Starlin Castro is primed to have a bounce-back season in the Windy City.
It's no secret that last year was a major struggle for Cubs shortstop Starlin Castro. In fact, it was the first time in his baseball life that he didn't succeed. The fact is that he is just too talented to continue to perform at the same level that he did in 2013.
Before he finished with a .245 average last season, his lowest average in his professional career was .283. It's no coincidence that Castro has always hit for such a high average. While his lack of discipline at the plate will always be a problem, the fact that he has a "see ball-hit ball" mentality actually helps him.
With many coaches in his ear a season ago who were trying to change his approach at the plate, Castro floundered. Group that with the downward spiral that the team took from the All-Star break on, and it was the perfect storm for Castro to have a disappointing year.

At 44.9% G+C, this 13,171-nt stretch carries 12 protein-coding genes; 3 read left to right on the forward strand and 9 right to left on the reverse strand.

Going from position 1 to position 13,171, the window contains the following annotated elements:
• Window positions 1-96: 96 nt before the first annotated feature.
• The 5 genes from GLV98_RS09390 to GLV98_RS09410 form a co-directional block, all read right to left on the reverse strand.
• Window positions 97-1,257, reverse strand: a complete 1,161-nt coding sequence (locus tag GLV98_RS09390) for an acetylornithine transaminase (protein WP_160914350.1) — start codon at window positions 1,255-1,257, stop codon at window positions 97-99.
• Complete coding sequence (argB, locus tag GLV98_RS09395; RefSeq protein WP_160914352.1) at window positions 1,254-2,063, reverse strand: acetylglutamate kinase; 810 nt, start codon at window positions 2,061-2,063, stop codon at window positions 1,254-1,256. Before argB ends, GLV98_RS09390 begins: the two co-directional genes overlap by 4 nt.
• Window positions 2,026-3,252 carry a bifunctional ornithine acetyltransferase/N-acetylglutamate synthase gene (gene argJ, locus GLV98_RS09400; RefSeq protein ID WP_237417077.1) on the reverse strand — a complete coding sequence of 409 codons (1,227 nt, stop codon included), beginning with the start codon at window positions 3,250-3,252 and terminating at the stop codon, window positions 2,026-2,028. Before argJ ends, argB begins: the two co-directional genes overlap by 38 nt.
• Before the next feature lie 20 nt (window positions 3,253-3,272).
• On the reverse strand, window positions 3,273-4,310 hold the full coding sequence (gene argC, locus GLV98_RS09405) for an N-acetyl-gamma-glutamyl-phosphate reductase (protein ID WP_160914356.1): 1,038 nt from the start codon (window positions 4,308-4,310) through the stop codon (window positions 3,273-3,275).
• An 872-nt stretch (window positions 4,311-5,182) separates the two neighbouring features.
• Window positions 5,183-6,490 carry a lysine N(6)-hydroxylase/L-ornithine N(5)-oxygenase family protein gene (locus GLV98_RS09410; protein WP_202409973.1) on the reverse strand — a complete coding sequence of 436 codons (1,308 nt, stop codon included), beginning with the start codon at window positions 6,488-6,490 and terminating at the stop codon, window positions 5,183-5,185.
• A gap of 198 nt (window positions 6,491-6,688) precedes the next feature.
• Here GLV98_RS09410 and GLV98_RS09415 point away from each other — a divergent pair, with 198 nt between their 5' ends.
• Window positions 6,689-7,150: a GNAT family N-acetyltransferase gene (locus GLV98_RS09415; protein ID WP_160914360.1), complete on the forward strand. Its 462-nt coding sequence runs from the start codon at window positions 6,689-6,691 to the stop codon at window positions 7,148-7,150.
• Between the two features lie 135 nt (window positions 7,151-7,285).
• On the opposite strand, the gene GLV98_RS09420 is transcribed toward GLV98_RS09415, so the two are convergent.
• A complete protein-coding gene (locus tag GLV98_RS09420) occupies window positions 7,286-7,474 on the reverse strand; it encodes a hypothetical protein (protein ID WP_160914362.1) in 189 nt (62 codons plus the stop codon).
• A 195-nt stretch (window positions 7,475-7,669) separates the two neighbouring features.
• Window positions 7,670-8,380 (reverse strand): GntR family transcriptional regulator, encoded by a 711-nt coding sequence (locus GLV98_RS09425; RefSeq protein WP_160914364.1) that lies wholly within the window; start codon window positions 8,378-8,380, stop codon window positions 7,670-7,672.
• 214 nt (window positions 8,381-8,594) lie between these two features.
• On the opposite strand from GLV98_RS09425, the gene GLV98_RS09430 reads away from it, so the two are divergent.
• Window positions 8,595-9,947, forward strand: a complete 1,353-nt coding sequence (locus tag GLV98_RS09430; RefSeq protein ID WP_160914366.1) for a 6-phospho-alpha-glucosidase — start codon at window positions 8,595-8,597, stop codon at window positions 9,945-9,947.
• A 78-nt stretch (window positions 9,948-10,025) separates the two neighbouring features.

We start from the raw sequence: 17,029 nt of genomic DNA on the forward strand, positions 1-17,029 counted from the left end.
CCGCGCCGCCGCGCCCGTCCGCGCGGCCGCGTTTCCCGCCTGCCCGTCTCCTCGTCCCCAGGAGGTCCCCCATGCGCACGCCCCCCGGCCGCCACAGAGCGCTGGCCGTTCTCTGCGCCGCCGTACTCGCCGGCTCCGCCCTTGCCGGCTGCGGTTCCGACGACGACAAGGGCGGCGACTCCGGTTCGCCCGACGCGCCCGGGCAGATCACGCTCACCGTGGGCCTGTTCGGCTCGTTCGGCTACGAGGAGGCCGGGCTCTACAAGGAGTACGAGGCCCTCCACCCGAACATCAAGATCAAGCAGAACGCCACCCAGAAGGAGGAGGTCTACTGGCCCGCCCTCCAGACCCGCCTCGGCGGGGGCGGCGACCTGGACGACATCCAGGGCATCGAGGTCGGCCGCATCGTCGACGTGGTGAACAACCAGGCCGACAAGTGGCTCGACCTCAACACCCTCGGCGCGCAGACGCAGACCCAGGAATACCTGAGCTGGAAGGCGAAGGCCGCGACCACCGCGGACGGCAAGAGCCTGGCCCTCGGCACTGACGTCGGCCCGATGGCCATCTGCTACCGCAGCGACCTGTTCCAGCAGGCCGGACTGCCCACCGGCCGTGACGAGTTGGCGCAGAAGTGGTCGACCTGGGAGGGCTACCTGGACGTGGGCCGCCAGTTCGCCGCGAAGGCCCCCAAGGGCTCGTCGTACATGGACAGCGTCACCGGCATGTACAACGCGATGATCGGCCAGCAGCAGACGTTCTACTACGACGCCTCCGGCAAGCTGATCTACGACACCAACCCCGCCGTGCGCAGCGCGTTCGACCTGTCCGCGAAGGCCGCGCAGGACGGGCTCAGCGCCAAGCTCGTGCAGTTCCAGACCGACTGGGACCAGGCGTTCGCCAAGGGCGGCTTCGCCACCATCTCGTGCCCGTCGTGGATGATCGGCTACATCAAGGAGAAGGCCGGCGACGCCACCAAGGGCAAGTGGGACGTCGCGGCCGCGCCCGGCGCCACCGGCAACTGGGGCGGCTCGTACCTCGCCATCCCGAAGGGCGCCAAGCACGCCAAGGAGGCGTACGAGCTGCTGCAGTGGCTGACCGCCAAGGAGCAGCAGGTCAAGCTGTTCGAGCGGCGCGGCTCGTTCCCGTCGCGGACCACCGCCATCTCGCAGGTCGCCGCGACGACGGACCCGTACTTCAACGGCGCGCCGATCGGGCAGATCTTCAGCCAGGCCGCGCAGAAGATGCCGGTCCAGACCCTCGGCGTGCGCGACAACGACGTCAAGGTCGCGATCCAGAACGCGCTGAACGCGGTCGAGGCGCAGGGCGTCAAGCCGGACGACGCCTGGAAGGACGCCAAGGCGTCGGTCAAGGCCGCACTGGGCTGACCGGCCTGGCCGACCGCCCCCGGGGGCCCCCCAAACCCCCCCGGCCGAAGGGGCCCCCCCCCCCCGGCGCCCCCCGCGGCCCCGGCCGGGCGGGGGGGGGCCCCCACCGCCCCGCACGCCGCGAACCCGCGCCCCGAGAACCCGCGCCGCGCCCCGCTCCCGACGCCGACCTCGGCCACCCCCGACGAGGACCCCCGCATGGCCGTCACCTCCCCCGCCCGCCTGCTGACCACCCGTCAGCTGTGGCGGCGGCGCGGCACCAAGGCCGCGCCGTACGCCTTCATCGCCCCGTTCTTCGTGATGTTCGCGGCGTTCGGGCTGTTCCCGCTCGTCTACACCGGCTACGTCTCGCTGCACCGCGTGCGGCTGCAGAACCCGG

People who say that the Cubs need to trade him need to rethink their logic. First of all, he is still just 23 years old. Second, he is at the lowest value that he can possibly be; he just had the worst season of his major league career.
Not to compare him to a Hall of Famer, but the last time the Cubs hastily traded a promising player who was struggling in his 20s, he went on to become a bona fide superstar for the rival St. Louis Cardinals.
The Cubs need to be patient because Castro has all of the tools to still be a perennial All-Star.
With the addition of Spanish-speaking manager Rick Renteria, Castro should feel more comfortable. The front office made that a point of emphasis when hiring a new coaching staff, and it should benefit him.
It's clear that he still needs to work on his maturity and his issues throwing the ball to first base from shortstop, but with less distractions and the motivation to rebound from a bad year, Castro has plenty of reasons to return to All-Star form in 2014.